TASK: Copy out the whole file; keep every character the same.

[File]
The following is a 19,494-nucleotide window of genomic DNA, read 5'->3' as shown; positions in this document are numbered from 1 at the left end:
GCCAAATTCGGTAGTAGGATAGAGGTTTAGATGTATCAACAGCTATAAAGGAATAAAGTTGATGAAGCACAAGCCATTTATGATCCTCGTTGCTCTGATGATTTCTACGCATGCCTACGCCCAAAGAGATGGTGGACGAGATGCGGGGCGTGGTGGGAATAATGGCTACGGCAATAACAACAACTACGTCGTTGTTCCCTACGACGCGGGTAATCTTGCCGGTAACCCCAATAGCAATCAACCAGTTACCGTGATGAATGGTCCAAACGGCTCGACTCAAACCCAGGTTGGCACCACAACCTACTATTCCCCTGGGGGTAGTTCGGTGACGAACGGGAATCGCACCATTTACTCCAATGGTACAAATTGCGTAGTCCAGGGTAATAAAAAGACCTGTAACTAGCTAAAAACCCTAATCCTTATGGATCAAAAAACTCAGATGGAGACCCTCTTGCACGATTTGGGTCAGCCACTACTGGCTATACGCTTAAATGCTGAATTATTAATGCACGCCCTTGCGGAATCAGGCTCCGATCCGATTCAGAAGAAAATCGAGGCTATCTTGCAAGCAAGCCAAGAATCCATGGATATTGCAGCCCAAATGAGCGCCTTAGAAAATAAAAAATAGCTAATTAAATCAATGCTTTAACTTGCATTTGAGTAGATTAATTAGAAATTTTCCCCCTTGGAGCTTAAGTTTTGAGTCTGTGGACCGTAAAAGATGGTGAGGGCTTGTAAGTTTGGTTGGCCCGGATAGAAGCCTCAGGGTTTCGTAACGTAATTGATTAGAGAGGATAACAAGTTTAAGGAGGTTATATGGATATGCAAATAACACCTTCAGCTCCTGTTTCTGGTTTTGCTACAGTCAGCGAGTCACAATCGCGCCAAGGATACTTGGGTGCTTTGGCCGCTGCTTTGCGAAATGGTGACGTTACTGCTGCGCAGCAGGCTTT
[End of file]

The following is a 19,494-nucleotide window of genomic DNA, read 5'->3' as shown; positions in this document are numbered from 1 at the left end:
GCCAAATTCGGTAGTAGGATAGAGGTTTAGATGTATCAACAGCTATAAAGGAATAAAGTTGATGAAGCACAAGCCATTTATGATCCTCGTTGCTCTGATGATTTCTACGCATGCCTACGCCCAAAGAGATGGTGGACGAGATGCGGGGCGTGGTGGGAATAATGGCTACGGCAATAACAACAACTACGTCGTTGTTCCCTACGACGCGGGTAATCTTGCCGGTAACCCCAATAGCAATCAACCAGTTACCGTGATGAATGGTCCAAACGGCTCGACTCAAACCCAGGTTGGCACCACAACCTACTATTCCCCTGGGGGTAGTTCGGTGACGAACGGGAATCGCACCATTTACTCCAATGGTACAAATTGCGTAGTCCAGGGTAATAAAAAGACCTGTAACTAGCTAAAAACCCTAATCCTTATGGATCAAAAAACTCAGATGGAGACCCTCTTGCACGATTTGGGTCAGCCACTACTGGCTATACGCTTAAATGCTGAATTATTAATGCACGCCCTTGCGGAATCAGGCTCCGATCCGATTCAGAAGAAAATCGAGGCTATCTTGCAAGCAAGCCAAGAATCCATGGATATTGCAGCCCAAATGAGCGCCTTAGAAAATAAAAAATAGCTAATTAAATCAATGCTTTAACTTGCATTTGAGTAGATTAATTAGAAATTTTCCCCCTTGGAGCTTAAGTTTTGAGTCTGTGGACCGTAAAAGATGGTGAGGGCTTGTAAGTTTGGTTGGCCCGGATAGAAGCCTCAGGGTTTCGTAACGTAATTGATTAGAGAGGATAACAAGTTTAAGGAGGTTATATGGATATGCAAATAACACCTTCAGCTCCTGTTTCTGGTTTTGCTACAGTCAGCGAGTCACAATCGCGCCAAGGATACTTGGGTGCTTTGGCCGCTGCTTTGCGAAATGGTGACGTTACTGCTGCGCAGCAGGCTTT